Linux vs. Unix

Linux vs. Unix

Summary: the notion thatLinux isn't Unix and will replace it is the pervasive basisof Red Hat's destructive anti-Sun marketing strategy, the foundation of all kinds of uninformed Wall street behavior, and part of an Orwellian doublespeakresponse to the SCO lawsuit.

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Back on September 12, fellow blogger Marc Wagner wrote a long rebuttal to my comment that the Linux community should stop trying to make Linux look like Windows and just let Linux be Linux. As part of that he first described Linux as "based upon UNIX" but then went on to distinguish Linux from Unix in the rest of his discussion.

Last week he sent me a personal comment about my "The better part of better, faster, cheaper," which I thought was so well written that I offered to send it to the editor for separate publication -because I'd failed to recognize that he already does blog with us. [Editor's note: Wagner's commentary is now published.] On the other hand, it again contained this canard about Linux not being Unix.

(Note that I'm not concerned with the legal issues surrounding the word "Unix" here, just with what the OS itself is and does.)

Now if you've ever used any other Unix, whether a current one like a BSD or Solaris or one of the dead and dying like HP-UX, you'll have noticed a great deal of surface similarity with Linux. In fact, it's pretty obvious that these all waddle and quack pretty much alike and that normal people would be well within their rights to conclude that things that look like ducks, waddle like ducks, and sound like ducks are pretty much likely to be ducks.

On the other hand the notion that Linux isn't Unix and will replace it is the pervasive basis of Red Hat's destructive anti-Sun marketing strategy, the foundation of all kinds of uninformed Wall street behavior, and part of an Orwellian doublespeak response to the SCO lawsuit.

The problem is that it's also wrong, and a community that lives a lie, becomes a lie.

Part of my first response to Marc therefore included this bit:

 

1 -Linux is Unix, True it's an entry level Unix, but Unix is Unix is Unix - Linux today being just about "just like" Sys VR4 a decade or so back.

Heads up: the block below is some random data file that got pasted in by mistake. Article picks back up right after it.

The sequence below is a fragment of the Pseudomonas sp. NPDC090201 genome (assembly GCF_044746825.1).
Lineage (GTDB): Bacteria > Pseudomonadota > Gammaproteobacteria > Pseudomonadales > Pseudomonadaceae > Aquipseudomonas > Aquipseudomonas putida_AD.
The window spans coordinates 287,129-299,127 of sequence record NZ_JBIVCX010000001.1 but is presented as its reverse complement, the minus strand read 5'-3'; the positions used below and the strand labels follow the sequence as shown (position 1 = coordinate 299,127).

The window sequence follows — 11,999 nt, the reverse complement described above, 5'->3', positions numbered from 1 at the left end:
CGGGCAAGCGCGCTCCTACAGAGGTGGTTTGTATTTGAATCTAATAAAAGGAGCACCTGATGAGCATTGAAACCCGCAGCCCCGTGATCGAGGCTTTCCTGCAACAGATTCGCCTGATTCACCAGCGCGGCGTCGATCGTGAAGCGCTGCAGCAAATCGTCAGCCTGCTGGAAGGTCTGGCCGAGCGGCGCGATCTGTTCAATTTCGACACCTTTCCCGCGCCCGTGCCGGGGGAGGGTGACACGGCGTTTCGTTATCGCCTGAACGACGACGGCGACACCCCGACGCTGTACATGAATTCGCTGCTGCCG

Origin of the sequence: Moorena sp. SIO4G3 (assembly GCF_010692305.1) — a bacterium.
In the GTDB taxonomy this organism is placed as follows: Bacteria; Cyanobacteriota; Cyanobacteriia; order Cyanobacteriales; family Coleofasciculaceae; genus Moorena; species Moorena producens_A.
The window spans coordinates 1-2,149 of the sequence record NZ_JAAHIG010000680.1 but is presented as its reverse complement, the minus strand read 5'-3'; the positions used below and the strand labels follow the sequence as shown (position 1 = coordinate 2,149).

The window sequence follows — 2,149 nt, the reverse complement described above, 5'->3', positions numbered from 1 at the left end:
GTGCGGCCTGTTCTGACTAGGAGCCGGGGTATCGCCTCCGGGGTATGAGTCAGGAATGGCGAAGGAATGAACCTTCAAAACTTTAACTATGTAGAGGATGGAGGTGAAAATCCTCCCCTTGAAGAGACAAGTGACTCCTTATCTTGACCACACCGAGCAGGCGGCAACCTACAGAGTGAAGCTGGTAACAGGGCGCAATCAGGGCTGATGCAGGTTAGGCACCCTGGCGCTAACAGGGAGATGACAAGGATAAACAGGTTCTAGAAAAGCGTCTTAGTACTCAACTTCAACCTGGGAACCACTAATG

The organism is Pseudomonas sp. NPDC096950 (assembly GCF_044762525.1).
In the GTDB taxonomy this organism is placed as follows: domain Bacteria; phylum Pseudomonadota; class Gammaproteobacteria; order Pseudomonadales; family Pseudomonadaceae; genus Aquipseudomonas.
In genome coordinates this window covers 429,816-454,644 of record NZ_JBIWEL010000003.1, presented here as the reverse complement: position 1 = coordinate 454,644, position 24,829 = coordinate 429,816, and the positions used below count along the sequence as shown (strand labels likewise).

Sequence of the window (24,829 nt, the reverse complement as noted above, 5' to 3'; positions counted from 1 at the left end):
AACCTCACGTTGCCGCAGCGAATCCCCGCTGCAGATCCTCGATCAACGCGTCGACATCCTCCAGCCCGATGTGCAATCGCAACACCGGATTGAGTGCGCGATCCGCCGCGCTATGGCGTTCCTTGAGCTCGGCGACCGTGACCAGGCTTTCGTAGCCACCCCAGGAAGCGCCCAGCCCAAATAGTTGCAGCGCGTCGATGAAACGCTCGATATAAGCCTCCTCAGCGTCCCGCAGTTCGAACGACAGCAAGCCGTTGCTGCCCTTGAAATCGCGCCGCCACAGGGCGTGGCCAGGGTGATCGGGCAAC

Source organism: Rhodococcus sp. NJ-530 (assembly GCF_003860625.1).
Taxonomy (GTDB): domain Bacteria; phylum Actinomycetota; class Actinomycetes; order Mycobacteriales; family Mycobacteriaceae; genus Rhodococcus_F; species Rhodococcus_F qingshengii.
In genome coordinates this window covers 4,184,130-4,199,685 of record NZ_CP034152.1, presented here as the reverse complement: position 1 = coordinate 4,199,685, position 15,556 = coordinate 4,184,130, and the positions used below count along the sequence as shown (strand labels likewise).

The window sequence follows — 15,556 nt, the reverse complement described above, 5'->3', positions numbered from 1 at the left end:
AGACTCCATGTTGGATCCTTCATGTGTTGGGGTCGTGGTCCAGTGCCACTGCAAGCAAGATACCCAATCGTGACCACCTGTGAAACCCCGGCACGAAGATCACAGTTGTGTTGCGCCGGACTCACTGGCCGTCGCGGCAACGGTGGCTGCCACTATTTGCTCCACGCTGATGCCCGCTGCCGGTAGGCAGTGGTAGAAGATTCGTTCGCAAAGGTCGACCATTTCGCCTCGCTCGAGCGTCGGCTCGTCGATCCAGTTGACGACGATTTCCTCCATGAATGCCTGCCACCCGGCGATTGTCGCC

2 -the Unix = RISC idea doesn't fly well either. Remember: the same x86 box that runs Linux will also run the BSDs and Solaris.

Part of his reply said:

 

It is a matter of point of view. SCO would claim that Linux is 'so UNIX' that it infringes on SVR4. Linus Torvalds would claim it is not UNIX at all.

But this isn't a matter of point of view, it's a matter of fact. To see that lets start at the beginning - with Torvalds hacking on the Minix kernel:

Here's how Eric Raymond, in The Cathedral & the Bazaar, describes the birth of Linux:

 

Linus Torvalds, for example, didn't actually try to write Linux from scratch. Instead, he started by reusing code and ideas from Minix, a tiny Unix-like operating system for PC clones. Eventually all the Minix code went away or was completely rewritten -- but while it was there, it provided scaffolding for the infant that would eventually become Linux....

Of course Marc says Torvalds would now say it isn't Unix, so what did Torvalds say before the SCO lawsuit? Here's what he told Glyn Moody in a 1997 interview for wired magazine:

 

In the summer of 1991 - just six months after he got his first PC - Linus found he needed to download some files. But before he could read and write to a disk, he recalls, "I had to write a disk driver. Then I had to write a file system so I could read the Minix file system in order to be able to write files and read files to upload them," he explains, as if it was the only reasonable thing to do. "When you have task-switching, a file-system, and device drivers, that's Unix" - or at least its kernel. Linux was born. "

Since that was consistent with other things he said at the time, we can conclude that Linux was intended to be both "a better minix than minix" and "a free Unix for the 386."